Posted Wed, 17 Sep 2014 15:03:45 GMT by Mandy
I've got a question regarding local groundwater infiltration. I am working on a horizontal 2D-model for simulating heat transport in the saturated zone. For this model I want to implement a local source of groundwater infiltration. The water is hereby not injected through a well respectively a single node! It is furthermore infiltrating within a specified local area that contains a variety of nodes. To characterize the infiltration I prepared a time series of flow per area and its corresponding temperature. There are periods in which no infiltration appears at all.

Both, the infiltrating water and its corresponding temperature, I want to define for a local area in the model. I thought of the infiltrating water as a source that is mixing with the groundwater. Both temperature signals, of the infiltrating water and the groundwater, are supposed to be mixed, resulting in a characteristic temperature plume. I tried a couple of things, but didn't suceed.

It seems that FEFLOW is working with a fixed reference temperature that is automatically applied to the water source. That leads to the following question:

How can I link my temperature signal to the infiltrating water flow?

I am grateful for any kind of help.
Posted Wed, 17 Sep 2014 15:42:17 GMT by Carlos Andres Rivera Villarreyes Global Product Specialist - FEFLOW
Dear Mandy,

If you are using a material property to provide the infiltration, FEFLOW will take as temperature the reference value imposed in the Problem Settings.
Instead, you could combine a Fluid-Flux BC for the flow part and Temperature BC for the heat part. In a confined aquifer, the Fluid-Flux BC is expressed in m2/d.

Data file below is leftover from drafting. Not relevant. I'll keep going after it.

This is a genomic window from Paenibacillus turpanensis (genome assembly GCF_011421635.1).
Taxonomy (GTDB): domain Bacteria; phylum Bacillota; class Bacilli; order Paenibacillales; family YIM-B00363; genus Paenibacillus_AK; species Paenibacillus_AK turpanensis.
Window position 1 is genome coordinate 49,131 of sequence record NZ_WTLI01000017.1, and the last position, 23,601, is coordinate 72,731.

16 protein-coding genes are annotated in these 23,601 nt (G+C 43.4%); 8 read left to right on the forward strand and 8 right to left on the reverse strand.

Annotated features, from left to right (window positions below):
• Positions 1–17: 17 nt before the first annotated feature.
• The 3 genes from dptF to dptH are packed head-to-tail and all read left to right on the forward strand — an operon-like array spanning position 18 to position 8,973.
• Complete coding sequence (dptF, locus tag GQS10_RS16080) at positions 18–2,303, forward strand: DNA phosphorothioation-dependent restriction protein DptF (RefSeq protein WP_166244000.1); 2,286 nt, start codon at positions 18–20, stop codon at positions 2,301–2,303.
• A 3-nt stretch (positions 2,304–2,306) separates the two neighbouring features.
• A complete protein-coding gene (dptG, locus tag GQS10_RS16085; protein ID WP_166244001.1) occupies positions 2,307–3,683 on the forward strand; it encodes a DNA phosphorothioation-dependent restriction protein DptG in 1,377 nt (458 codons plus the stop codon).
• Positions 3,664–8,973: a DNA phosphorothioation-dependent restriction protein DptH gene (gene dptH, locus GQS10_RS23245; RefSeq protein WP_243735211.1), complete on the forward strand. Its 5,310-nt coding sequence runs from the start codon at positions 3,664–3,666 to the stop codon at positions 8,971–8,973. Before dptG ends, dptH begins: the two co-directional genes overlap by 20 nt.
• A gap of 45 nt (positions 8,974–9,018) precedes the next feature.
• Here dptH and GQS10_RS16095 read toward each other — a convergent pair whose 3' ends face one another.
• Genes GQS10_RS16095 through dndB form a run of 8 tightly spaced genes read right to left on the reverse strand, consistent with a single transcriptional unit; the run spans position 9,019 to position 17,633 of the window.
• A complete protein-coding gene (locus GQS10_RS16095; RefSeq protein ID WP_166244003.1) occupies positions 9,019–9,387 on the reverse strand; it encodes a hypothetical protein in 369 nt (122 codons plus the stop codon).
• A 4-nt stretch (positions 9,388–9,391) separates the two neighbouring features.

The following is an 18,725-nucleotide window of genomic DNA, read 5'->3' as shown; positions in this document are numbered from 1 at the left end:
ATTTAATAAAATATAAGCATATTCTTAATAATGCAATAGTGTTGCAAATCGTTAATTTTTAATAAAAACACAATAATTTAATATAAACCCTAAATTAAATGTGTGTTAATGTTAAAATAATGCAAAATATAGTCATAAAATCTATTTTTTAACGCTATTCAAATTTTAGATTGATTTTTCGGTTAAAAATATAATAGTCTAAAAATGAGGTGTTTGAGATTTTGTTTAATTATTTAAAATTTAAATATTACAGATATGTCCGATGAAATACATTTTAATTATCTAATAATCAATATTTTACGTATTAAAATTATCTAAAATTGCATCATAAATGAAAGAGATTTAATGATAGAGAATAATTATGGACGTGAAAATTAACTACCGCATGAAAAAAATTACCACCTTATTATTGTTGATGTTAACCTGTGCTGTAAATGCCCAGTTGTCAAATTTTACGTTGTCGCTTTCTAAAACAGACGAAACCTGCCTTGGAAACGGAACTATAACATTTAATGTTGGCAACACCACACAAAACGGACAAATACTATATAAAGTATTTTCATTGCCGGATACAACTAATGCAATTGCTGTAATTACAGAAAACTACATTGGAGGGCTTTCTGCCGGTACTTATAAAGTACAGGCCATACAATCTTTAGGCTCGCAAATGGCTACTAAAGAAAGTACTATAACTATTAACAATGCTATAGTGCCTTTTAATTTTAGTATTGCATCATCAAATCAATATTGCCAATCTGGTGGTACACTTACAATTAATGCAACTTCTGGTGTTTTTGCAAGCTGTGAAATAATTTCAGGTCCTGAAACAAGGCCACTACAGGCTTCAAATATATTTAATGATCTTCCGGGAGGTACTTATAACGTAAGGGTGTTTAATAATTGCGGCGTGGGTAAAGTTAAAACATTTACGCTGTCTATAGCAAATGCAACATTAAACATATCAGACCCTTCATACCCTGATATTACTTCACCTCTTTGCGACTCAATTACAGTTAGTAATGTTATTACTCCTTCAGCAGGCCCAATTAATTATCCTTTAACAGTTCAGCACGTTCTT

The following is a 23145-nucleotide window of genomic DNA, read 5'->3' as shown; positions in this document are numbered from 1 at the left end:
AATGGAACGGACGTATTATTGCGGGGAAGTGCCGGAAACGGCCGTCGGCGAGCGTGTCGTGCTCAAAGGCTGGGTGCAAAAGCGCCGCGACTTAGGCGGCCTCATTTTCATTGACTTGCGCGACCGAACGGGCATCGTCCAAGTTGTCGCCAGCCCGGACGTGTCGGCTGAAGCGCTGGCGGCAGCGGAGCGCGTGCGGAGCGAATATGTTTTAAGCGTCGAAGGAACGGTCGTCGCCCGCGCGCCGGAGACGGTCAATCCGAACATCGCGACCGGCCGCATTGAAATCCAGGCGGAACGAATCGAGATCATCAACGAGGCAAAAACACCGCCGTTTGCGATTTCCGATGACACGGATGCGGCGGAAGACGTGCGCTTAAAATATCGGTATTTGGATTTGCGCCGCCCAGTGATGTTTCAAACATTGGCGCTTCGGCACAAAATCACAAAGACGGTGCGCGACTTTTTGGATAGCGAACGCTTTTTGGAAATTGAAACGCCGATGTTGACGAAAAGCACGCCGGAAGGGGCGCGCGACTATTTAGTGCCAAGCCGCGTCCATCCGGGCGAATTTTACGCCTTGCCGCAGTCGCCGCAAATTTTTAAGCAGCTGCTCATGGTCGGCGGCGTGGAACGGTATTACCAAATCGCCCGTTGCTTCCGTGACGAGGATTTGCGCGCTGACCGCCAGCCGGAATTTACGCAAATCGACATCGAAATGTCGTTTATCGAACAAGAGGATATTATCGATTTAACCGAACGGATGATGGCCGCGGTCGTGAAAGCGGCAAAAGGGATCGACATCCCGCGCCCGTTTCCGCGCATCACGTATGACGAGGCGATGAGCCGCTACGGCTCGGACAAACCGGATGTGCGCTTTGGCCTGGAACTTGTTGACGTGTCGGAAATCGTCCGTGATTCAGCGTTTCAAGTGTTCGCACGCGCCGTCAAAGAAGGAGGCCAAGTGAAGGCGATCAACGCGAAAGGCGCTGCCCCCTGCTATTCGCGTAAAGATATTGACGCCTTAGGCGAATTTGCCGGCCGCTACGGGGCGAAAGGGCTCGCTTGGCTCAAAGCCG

Posted Thu, 18 Sep 2014 07:08:36 GMT by Denim Umeshkumar Anajwala
Depending on the relation between infiltrated water and lateral groundwater flow, in such a 2D model a temperature bc might lead to an overestimated impact of the temperature of the infiltrating water (all water passing these nodes will get this temperature). The only possible alternative is then the use of heat-source boundary conditions, calculating the source in advance. Please note that for this option you will need to use the divergence form of the heat-transport equation, so that the  heat-source BCs describe the total heat flow, not only the dispersive/diffusive part of it.
Posted Thu, 18 Sep 2014 12:37:43 GMT by Mandy
First of all thanks a lot for the quick answer!

Yes, the temperature bc would also fix the temperature of groundwater at this point. And it leads indeed to an overestimation, especially in periods of small infiltration volume.

Though I have some more questions regarding the suggestion of Peter. What exactly do you mean, when talking about a heat source bc? Is it heat flux bc or is it heat source in material properties? I thought for such a model you need to work with source and sink term in material properties rather than a boundary condition?

Furthermore I am not quite sure how to correctly calculate the source in advance. This seems to be a little tricky. Could you explain this further?

As you said there are limited options. But I wonder, isn't there any kind of plugin available that might be able to solve this?


You must be signed in to post in this forum.